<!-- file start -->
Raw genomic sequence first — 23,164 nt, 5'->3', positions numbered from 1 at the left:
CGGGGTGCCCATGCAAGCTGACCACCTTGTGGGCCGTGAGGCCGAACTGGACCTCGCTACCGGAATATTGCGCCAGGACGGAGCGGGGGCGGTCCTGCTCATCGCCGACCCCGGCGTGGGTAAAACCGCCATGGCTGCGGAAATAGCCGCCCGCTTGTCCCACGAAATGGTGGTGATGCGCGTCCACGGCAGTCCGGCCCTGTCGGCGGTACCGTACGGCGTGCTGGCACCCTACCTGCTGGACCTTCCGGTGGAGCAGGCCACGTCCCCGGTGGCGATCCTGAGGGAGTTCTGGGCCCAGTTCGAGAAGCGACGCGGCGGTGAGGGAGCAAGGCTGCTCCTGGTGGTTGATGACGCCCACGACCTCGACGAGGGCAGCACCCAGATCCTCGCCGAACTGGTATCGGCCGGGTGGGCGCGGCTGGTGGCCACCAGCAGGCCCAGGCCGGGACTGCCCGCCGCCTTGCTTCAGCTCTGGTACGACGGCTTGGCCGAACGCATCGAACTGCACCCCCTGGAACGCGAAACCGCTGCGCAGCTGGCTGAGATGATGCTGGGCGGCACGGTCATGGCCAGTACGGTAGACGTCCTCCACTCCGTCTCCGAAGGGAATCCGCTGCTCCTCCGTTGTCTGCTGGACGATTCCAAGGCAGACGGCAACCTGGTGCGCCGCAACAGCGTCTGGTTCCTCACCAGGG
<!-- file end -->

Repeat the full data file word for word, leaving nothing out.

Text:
Raw genomic sequence first — 23,164 nt, 5'->3', positions numbered from 1 at the left:
CGGGGTGCCCATGCAAGCTGACCACCTTGTGGGCCGTGAGGCCGAACTGGACCTCGCTACCGGAATATTGCGCCAGGACGGAGCGGGGGCGGTCCTGCTCATCGCCGACCCCGGCGTGGGTAAAACCGCCATGGCTGCGGAAATAGCCGCCCGCTTGTCCCACGAAATGGTGGTGATGCGCGTCCACGGCAGTCCGGCCCTGTCGGCGGTACCGTACGGCGTGCTGGCACCCTACCTGCTGGACCTTCCGGTGGAGCAGGCCACGTCCCCGGTGGCGATCCTGAGGGAGTTCTGGGCCCAGTTCGAGAAGCGACGCGGCGGTGAGGGAGCAAGGCTGCTCCTGGTGGTTGATGACGCCCACGACCTCGACGAGGGCAGCACCCAGATCCTCGCCGAACTGGTATCGGCCGGGTGGGCGCGGCTGGTGGCCACCAGCAGGCCCAGGCCGGGACTGCCCGCCGCCTTGCTTCAGCTCTGGTACGACGGCTTGGCCGAACGCATCGAACTGCACCCCCTGGAACGCGAAACCGCTGCGCAGCTGGCTGAGATGATGCTGGGCGGCACGGTCATGGCCAGTACGGTAGACGTCCTCCACTCCGTCTCCGAAGGGAATCCGCTGCTCCTCCGTTGTCTGCTGGACGATTCCAAGGCAGACGGCAACCTGGTGCGCCGCAACAGCGTCTGGTTCCTCACCAGGG